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LP (12" album, 33 rpm)
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'The Opener' is a 1957 album by American jazz trombonist, Curtis Fuller. Fuller's first for Blue Note, 'The Opener' will be reissued as part of an overall Blue Note 75th anniversary vinyl initiative spearheaded by current Blue Note Records President, Don Was.
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For those of you haven't heard this great music, I can only say, I feel sorry for you.
This album is a thorough winner because of Fuller's superior performance, the near-perfect programming of originals and underplayed standards, and the contributions of Hank Mobley (recorded at a time during his career when his playing was "can't miss"--a thing of inexhaustible beauty, the epitome of melodic inventiveness at the behest of pure emotive soul. Compared to the albums that came into vogue ten years later--characterized by the Dorian mode played ad nauseum, rhythm-and-blues "Sidewinder" 3-chord wannabes passing as "original" compositions, and last but not least the beginnings of electronica, fusion, non-decaying and bigger bass sounds--this one is an inarguable masterpiece. Because of Mobley it can be recommended even ahead of some of J. J.'s albums.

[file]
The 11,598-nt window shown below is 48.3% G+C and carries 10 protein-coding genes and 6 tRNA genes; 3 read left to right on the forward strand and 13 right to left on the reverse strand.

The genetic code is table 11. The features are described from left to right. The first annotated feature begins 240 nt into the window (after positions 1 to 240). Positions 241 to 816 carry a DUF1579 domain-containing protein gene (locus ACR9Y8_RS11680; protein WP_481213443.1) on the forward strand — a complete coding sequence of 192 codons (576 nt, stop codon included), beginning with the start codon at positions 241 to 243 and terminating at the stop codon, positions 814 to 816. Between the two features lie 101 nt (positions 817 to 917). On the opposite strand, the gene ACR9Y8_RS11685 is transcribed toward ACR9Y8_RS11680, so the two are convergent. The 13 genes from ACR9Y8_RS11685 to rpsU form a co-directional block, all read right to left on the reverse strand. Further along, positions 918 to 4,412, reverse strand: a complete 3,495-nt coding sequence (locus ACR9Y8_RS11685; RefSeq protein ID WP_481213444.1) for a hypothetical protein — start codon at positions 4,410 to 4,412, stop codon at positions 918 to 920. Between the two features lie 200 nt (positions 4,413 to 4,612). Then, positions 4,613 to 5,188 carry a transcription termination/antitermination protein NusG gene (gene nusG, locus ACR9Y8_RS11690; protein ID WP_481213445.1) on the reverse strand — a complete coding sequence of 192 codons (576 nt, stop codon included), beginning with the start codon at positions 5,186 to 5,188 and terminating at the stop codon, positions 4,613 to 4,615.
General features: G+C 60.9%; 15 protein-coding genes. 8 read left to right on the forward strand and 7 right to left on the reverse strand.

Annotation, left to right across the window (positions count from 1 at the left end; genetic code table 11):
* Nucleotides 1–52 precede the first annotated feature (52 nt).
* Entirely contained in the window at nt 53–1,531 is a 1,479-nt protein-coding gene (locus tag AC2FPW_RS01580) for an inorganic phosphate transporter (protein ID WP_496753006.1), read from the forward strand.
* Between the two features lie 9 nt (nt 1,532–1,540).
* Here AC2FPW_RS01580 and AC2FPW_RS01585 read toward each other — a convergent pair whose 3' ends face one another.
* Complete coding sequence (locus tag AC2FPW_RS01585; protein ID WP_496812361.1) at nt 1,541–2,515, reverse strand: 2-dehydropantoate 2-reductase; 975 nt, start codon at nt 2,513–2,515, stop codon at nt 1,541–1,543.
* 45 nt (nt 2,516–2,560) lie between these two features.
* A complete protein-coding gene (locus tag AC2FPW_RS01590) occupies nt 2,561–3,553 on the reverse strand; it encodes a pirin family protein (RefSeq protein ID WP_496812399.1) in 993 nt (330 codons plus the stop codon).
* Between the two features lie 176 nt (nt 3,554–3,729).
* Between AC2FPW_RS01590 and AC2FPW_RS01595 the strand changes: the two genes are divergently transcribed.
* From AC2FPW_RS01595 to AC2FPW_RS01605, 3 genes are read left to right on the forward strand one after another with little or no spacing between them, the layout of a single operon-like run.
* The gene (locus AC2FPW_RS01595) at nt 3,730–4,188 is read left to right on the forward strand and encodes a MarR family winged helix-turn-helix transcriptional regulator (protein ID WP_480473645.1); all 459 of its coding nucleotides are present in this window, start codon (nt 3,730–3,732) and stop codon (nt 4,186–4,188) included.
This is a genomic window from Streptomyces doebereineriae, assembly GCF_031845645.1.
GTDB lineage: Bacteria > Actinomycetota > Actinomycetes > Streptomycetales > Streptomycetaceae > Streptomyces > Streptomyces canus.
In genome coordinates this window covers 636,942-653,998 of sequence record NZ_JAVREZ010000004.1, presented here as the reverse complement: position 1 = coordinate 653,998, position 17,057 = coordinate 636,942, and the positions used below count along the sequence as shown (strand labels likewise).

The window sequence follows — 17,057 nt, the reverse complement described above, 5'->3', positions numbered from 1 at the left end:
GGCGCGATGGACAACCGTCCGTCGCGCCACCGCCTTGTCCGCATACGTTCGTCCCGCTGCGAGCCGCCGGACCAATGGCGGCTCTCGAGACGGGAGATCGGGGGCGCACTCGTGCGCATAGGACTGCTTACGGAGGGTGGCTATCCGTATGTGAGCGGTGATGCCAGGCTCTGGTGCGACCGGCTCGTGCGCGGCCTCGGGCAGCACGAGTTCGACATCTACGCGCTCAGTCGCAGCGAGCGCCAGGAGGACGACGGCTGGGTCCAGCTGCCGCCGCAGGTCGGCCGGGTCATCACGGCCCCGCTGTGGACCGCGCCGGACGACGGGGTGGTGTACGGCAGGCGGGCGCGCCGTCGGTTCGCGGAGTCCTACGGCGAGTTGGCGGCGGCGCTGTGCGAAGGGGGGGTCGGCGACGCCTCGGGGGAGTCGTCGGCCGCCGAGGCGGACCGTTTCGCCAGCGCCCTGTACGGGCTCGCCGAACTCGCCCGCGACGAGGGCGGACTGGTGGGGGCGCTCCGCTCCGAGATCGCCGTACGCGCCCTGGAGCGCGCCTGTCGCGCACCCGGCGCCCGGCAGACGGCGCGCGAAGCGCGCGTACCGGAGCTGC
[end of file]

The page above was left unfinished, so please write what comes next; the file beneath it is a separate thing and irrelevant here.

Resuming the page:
The album opens with the standard "A Lovely Way to Spend an Evening", with Fuller providing the only horn. I don't think I've ever heard a trombone sound as beautiful as on this piece. Mobley joins the crew on Fuller's bluesy original "Hugore". Fuller and Mobley both provide stirring solos and Curtis really drives home the point with the recurring theme. This piece really cooks. The group tackles Oscar Pettiford's "Oscalypso", which as indicated by the name is awash in island rhythm, provided ably by Taylor. Mobley sits out "Here's to My Lady", another romantic vehicle for Fuller's expressive trombone. Paul Chambers also turns in a nice solo and Timmons gets to shine as well, but the trombone rightfully has center stage here. Mobs is back for the rousing "Lizzie's Bounce", the other Fuller penned number, which lives up to its name. The album closes with a killer version of Gershwin's "Soon".
This is another fantastic entry to the RVG series and will no doubt have fans clamoring for more releases by Fuller and from Hank Mobley. Keep 'em coming Rudy!
It's also nice to hear Hank Mobley teamed up with a trombonist instead of a trumpeter which was generally how Blue Note recorded him (e.g., with Lee Morgan, Donald Byrd, Freddie Hubbard, and Blue Mitchell).
As for the tunes, you can hear samples on the site, so I need not go into them